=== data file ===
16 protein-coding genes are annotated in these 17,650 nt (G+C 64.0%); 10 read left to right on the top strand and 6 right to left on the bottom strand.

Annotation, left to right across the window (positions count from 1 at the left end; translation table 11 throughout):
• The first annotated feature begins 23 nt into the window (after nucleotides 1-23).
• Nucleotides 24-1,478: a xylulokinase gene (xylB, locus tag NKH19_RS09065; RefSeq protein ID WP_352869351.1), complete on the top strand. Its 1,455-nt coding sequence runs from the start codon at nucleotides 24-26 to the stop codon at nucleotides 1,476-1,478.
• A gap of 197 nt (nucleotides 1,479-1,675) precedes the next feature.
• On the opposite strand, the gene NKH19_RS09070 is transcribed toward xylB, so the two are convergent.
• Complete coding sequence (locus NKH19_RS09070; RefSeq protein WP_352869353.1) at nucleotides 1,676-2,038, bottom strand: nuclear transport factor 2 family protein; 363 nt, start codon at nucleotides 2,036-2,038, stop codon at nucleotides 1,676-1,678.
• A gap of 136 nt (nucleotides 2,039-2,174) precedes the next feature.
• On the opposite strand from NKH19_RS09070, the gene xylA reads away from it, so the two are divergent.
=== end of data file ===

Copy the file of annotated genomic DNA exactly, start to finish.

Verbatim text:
16 protein-coding genes are annotated in these 17,650 nt (G+C 64.0%); 10 read left to right on the top strand and 6 right to left on the bottom strand.

Annotation, left to right across the window (positions count from 1 at the left end; translation table 11 throughout):
• The first annotated feature begins 23 nt into the window (after nucleotides 1-23).
• Nucleotides 24-1,478: a xylulokinase gene (xylB, locus tag NKH19_RS09065; RefSeq protein ID WP_352869351.1), complete on the top strand. Its 1,455-nt coding sequence runs from the start codon at nucleotides 24-26 to the stop codon at nucleotides 1,476-1,478.
• A gap of 197 nt (nucleotides 1,479-1,675) precedes the next feature.
• On the opposite strand, the gene NKH19_RS09070 is transcribed toward xylB, so the two are convergent.
• Complete coding sequence (locus NKH19_RS09070; RefSeq protein WP_352869353.1) at nucleotides 1,676-2,038, bottom strand: nuclear transport factor 2 family protein; 363 nt, start codon at nucleotides 2,036-2,038, stop codon at nucleotides 1,676-1,678.
• A gap of 136 nt (nucleotides 2,039-2,174) precedes the next feature.
• On the opposite strand from NKH19_RS09070, the gene xylA reads away from it, so the two are divergent.